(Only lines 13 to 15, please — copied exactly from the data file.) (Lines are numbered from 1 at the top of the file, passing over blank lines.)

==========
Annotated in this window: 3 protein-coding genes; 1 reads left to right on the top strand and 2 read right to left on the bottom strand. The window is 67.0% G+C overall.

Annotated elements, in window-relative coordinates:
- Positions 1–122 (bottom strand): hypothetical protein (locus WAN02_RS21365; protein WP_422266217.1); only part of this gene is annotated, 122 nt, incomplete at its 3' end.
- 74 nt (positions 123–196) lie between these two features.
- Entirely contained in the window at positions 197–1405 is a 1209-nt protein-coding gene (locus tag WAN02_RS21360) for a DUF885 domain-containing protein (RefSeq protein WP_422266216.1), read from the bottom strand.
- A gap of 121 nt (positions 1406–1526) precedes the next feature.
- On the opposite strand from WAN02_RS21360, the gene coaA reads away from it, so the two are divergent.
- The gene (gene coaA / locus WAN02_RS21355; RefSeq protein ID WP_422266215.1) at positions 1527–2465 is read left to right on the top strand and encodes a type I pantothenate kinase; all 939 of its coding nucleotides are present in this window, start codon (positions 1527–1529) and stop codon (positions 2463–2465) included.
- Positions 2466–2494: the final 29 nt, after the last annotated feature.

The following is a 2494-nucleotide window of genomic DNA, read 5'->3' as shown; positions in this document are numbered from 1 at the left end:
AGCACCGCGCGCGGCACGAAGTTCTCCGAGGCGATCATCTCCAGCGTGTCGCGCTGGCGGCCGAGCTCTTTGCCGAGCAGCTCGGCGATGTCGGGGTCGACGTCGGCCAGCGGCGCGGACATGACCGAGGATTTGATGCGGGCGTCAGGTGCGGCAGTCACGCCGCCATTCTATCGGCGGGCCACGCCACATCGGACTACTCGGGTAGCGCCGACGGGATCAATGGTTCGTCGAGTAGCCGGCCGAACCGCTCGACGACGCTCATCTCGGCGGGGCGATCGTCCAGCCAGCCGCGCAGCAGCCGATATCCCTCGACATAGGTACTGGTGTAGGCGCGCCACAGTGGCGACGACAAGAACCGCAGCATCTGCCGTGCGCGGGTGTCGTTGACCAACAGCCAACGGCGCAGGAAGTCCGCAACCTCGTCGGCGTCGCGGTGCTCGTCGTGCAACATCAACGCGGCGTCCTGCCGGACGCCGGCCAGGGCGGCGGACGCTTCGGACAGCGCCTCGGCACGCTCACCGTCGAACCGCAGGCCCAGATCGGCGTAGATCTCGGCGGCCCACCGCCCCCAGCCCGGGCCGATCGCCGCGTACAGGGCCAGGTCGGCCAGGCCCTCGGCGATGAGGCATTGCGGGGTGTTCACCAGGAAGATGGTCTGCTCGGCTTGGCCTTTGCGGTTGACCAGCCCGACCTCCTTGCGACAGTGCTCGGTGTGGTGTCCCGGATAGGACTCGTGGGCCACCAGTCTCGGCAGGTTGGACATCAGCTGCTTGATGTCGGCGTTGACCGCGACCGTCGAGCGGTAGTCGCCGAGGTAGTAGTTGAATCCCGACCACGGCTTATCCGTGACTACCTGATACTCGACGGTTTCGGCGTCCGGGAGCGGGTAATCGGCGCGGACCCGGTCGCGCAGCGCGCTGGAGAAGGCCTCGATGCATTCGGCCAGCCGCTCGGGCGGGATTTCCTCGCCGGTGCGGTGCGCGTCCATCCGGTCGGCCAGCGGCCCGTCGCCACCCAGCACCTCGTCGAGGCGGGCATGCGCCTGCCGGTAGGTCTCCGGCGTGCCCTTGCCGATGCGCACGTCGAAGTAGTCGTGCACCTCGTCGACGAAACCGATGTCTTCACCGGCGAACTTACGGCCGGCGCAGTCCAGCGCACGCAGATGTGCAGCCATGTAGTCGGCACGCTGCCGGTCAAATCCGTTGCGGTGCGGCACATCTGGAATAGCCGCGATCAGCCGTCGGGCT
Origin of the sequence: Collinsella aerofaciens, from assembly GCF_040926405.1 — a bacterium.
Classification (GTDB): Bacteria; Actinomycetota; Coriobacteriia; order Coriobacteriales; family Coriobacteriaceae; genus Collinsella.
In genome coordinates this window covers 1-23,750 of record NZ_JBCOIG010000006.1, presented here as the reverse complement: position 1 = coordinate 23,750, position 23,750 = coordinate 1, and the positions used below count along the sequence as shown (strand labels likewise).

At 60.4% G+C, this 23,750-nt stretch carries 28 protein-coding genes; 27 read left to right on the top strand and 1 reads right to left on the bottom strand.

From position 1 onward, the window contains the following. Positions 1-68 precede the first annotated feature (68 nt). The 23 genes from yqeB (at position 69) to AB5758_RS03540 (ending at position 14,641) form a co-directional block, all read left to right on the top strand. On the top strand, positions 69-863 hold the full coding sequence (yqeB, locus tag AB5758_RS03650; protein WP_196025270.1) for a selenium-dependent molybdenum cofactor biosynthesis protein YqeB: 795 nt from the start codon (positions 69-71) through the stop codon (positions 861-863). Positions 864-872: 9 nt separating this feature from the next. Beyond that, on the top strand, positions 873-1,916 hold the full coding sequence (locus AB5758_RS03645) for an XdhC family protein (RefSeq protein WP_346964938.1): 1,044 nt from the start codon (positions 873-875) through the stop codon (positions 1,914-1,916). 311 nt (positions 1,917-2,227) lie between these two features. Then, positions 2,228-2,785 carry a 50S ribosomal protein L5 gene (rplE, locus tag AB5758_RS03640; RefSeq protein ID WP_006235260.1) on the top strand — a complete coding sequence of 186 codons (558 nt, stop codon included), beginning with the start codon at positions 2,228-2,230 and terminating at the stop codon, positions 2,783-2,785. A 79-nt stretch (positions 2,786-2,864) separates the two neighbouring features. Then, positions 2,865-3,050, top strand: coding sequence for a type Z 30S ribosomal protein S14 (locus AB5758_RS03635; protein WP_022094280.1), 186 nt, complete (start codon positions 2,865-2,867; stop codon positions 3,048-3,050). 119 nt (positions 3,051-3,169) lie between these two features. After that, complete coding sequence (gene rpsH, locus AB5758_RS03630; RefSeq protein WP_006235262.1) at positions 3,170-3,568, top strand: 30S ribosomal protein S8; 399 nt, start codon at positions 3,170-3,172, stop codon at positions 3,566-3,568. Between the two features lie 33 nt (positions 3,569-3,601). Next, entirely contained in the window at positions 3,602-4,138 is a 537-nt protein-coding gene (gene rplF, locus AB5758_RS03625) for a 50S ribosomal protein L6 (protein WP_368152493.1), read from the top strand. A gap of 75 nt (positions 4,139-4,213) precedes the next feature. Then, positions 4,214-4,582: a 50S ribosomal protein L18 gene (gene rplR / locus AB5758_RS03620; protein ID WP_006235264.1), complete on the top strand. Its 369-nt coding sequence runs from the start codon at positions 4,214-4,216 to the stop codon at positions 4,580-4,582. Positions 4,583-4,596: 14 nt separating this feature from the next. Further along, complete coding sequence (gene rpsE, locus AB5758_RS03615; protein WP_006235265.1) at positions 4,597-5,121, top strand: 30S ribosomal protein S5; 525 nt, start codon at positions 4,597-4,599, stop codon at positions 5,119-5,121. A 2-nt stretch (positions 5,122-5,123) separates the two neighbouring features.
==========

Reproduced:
Classification (GTDB): Bacteria; Actinomycetota; Coriobacteriia; order Coriobacteriales; family Coriobacteriaceae; genus Collinsella.
In genome coordinates this window covers 1-23,750 of record NZ_JBCOIG010000006.1, presented here as the reverse complement: position 1 = coordinate 23,750, position 23,750 = coordinate 1, and the positions used below count along the sequence as shown (strand labels likewise).

At 60.4% G+C, this 23,750-nt stretch carries 28 protein-coding genes; 27 read left to right on the top strand and 1 reads right to left on the bottom strand.